Metro Weekly

Girl Trouble

'The Good Girl' and 'Tadpole'

Adultry, anyone?: Aniston.

There is a moment in The Good Girl involving blackberries that comes as a complete shock, in part because it depicts a sinister side of America’s television sweetheart Jennifer Aniston. The actress, whose film roles up to this point have veered toward frothy and cuddly, takes up the semi-serious gauntlet with this dark comedy and hoists it valiantly. The Good Girl proves that Aniston could have a successful post-Friends film career if she plays her cards right.

Written by Mike White and directed by Miguel Arteta, who last collaborated on the off-kilter homoerotic comedy Chuck and Buck, The Good Girl is cluttered and indecisive. Neither White nor Arteta seem able to settle on a consistent tone, and the movie skitters toward (but never over) the edges of black humor and deeply painful drama, often simultaneously. There’s also a homogenized feel to the proceedings, a kind of smoothing over to make this story of seduction, adultery, blackmail and thievery palatable to general audiences.

Aniston portrays Justine Last, a 30-year-old department store cosmetics clerk. Justine hates her job and is bored and disgusted with her pothead (and infertile) husband — Phil (John C. Reilly). Her life is as drab as the housewives who come in to the store for a free makeover.

Things change when Justine befriends a new cashier at the store, a sullen, sad-eyed 22-year-old named Tom (Jake Gyllenhaal). Tom is so obsessed with the book “Catcher in the Rye” that he insists on being called Holden. Justine finds herself drawn to the younger man’s vibrant, lusty passions. No sooner does the affair get off the ground than, as the saying goes, the plot thickens. The Good Girl takes several turns you don’t expect, along with a few that you do.

“I’m depressed, but you’re really depressed,” guilt-riddled Justine says to Holden in an effort to talk him out of a foolish escapade. Sweet and naïve, Holden seems harmless enough, but a sense of danger, fueled by the potential of alcoholism and depression, lies beneath the surface. Unfortunately, White and Arteta don’t explore Holden’s condition as much as they start toying with plot mechanisms, setting up a final act in which the dominoes will topple in proper order. The fascinating and complex character study that permeates the first half of the story gives way to basic contrivance.

It would be hard to imagine a woman of such peaches and cream beauty, of such obvious keen intellect staying in a one-horse town for her entire life working at a second-rate retail establishment, but Aniston makes you believe that Justine truly belongs there. It’s a fine, polished performance, deep and involving, and it pretty much carries the movie through its choppier moments.

Similarly, Gyllenhaal gives an intense, poignant performance. The irony here — and the movie is stockpiled with plenty of small ironies — is that Holden’s lost soul condition is of his own doing. He has succumbed to the fantasy of his beloved book, fancying himself a latter-day J.D. Salinger.

Tim Blake Nelson is unsettling as Phil’s best friend and loser-in-arms, Bubba, and John Carroll Lynch, of The Drew Carey Show, has some terrific moments as the Retail Rodeo’s put-upon manager. The movie’s funniest moments hail from Zooey Deschanel, a bored and bitter store employee who thinks nothing of swearing at the customers.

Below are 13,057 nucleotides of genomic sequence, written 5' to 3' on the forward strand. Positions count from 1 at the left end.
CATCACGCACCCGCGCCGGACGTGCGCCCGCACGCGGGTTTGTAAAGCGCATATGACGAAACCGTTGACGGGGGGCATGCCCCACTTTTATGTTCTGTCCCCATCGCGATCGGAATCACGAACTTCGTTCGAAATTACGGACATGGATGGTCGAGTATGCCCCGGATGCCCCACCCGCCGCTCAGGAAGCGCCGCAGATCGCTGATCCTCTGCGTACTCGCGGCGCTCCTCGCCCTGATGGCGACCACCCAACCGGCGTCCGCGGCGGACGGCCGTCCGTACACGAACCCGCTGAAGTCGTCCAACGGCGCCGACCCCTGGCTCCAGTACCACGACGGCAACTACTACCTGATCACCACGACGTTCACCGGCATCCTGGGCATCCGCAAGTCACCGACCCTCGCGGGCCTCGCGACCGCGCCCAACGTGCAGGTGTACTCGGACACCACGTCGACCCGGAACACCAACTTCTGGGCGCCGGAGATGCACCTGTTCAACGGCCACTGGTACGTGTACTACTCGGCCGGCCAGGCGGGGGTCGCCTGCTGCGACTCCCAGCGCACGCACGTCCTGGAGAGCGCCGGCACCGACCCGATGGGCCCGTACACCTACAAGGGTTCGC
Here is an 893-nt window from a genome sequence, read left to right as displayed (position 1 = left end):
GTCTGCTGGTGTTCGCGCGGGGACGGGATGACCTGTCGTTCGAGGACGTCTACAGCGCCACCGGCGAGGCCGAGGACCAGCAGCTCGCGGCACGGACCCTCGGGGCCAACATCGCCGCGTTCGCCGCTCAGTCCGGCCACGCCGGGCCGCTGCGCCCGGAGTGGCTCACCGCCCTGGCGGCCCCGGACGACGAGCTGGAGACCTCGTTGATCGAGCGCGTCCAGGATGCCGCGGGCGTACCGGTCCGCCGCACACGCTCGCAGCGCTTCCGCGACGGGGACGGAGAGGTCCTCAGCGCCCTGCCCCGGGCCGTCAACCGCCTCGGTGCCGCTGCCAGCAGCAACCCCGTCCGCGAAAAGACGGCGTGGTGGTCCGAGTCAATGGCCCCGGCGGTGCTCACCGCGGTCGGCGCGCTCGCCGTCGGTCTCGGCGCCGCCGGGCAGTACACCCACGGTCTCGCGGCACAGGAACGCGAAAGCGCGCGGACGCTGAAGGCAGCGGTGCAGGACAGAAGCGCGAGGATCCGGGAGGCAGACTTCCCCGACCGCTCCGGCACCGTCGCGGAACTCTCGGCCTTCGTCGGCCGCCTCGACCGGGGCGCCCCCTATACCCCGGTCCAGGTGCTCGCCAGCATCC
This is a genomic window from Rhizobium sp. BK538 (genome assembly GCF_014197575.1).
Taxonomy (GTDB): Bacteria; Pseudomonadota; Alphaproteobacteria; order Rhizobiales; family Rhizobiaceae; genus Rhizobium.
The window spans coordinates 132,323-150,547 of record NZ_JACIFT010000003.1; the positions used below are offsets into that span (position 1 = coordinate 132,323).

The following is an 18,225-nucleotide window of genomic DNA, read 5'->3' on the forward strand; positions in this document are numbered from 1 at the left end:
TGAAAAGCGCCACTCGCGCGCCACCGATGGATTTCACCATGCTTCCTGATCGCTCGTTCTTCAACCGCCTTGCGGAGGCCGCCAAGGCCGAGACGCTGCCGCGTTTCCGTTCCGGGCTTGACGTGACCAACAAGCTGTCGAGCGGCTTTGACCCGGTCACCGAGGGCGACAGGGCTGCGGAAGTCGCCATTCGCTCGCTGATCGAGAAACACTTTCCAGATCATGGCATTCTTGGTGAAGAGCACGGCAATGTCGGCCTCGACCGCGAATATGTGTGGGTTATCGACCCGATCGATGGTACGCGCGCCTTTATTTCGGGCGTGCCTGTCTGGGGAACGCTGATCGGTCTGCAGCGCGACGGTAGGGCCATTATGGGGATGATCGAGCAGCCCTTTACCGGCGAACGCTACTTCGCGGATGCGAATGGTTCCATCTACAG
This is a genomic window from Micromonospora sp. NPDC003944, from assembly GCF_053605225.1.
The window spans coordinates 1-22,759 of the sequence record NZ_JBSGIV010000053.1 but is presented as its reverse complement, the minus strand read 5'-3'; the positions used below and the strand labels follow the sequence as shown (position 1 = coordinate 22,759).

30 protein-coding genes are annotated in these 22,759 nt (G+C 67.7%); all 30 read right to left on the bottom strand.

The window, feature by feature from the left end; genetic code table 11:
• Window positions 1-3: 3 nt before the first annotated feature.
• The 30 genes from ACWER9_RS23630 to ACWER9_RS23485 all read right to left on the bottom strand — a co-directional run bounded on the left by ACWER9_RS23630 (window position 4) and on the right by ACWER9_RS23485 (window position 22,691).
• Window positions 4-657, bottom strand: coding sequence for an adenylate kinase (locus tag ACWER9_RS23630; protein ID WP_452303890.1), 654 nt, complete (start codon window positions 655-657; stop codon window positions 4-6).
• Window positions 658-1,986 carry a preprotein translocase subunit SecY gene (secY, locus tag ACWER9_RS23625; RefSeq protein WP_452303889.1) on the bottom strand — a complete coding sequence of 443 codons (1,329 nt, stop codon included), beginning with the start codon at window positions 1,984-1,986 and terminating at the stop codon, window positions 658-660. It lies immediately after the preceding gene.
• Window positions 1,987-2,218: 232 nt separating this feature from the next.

The Good Girl is an odd movie. But the oddest thing about it is the mundane message it ultimately delivers: that happiness and contentment can be reignited from a spark of infidelity.

An older-woman, younger-man affair of a different sort takes place in Tadpole, a small indie that longs — oh, how it longs — to be a smart, witty, sophisticated Manhattan-esque type film but turns out to be nothing more than a helium-filled balloon, floating up, up, up, up until it pops, its crumpled remains crashing to the ground.

While visiting his father and stepmother on Thanksgiving break from boarding school, the brilliant and arrogant 15-year-old Oscar Grubman (Aaron Stanford) drunkenly stumbles into a one-night liaison with 40-year-old Diane (Bebe Neuwirth), his stepmother’s best friend. How this comes to pass is really of no consequence; what’s important is that Oscar has a thing for his stepmother Eve, played with a kind of distant charm by Sigourney Weaver.

Tadpole‘s plot stretches the boundaries the relatively short running time of its 88 minutes, as Oscar struggles to keep his parents from finding out about his tryst. A prolonged restaurant scene, at which a nervous Oscar frantically tries to keep Diane from spilling the beans, is almost painfully inept.

With her cat who ate the canary grin, Neuwirth is the best thing in Tadpole, which also features a bearded and husky John Ritter as Oscar’s pretentious pop, and cameos from a cadre of recognizable New York actors. Had it been directed by Woody Allen during his fertile years, Tadpole might have been a funny and diverting coming-of-age film. But director Gary Winick (whose “Special Thanks To” list in the film’s closing credits is almost as long as the movie itself) and screenwriters Heather McGowan and Niels Muller show no aptitude for humor, much less thematic originality. Shot on digital video, which gives the movie an irritating prismatic look.

Tadpole is this year’s art house darling (I wonder if it would have received such a wide release had Oscar’s character slept with an older man — for the answer to that, see last year’s L.I.E.). In fact, it is nothing more than a wart-covered frog disguised as a prince.

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